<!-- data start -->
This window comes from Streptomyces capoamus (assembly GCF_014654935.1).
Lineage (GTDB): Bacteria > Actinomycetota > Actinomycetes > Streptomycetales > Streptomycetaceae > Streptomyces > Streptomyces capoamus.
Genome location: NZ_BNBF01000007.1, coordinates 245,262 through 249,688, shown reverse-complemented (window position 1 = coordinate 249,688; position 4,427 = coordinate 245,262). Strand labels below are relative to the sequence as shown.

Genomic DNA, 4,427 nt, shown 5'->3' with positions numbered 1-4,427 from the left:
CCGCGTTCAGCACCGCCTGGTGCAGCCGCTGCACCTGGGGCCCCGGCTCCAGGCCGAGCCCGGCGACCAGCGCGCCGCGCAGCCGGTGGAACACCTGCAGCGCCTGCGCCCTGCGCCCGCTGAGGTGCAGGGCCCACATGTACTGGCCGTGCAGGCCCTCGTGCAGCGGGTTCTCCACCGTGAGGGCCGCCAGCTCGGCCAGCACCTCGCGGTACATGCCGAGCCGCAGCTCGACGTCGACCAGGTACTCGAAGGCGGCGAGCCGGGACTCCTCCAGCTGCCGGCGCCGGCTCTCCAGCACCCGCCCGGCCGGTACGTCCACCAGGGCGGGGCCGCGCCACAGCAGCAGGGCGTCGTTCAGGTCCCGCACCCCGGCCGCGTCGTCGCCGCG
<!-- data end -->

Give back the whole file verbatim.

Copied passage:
This window comes from Streptomyces capoamus (assembly GCF_014654935.1).
Lineage (GTDB): Bacteria > Actinomycetota > Actinomycetes > Streptomycetales > Streptomycetaceae > Streptomyces > Streptomyces capoamus.
Genome location: NZ_BNBF01000007.1, coordinates 245,262 through 249,688, shown reverse-complemented (window position 1 = coordinate 249,688; position 4,427 = coordinate 245,262). Strand labels below are relative to the sequence as shown.

Genomic DNA, 4,427 nt, shown 5'->3' with positions numbered 1-4,427 from the left:
CCGCGTTCAGCACCGCCTGGTGCAGCCGCTGCACCTGGGGCCCCGGCTCCAGGCCGAGCCCGGCGACCAGCGCGCCGCGCAGCCGGTGGAACACCTGCAGCGCCTGCGCCCTGCGCCCGCTGAGGTGCAGGGCCCACATGTACTGGCCGTGCAGGCCCTCGTGCAGCGGGTTCTCCACCGTGAGGGCCGCCAGCTCGGCCAGCACCTCGCGGTACATGCCGAGCCGCAGCTCGACGTCGACCAGGTACTCGAAGGCGGCGAGCCGGGACTCCTCCAGCTGCCGGCGCCGGCTCTCCAGCACCCGCCCGGCCGGTACGTCCACCAGGGCGGGGCCGCGCCACAGCAGCAGGGCGTCGTTCAGGTCCCGCACCCCGGCCGCGTCGTCGCCGCG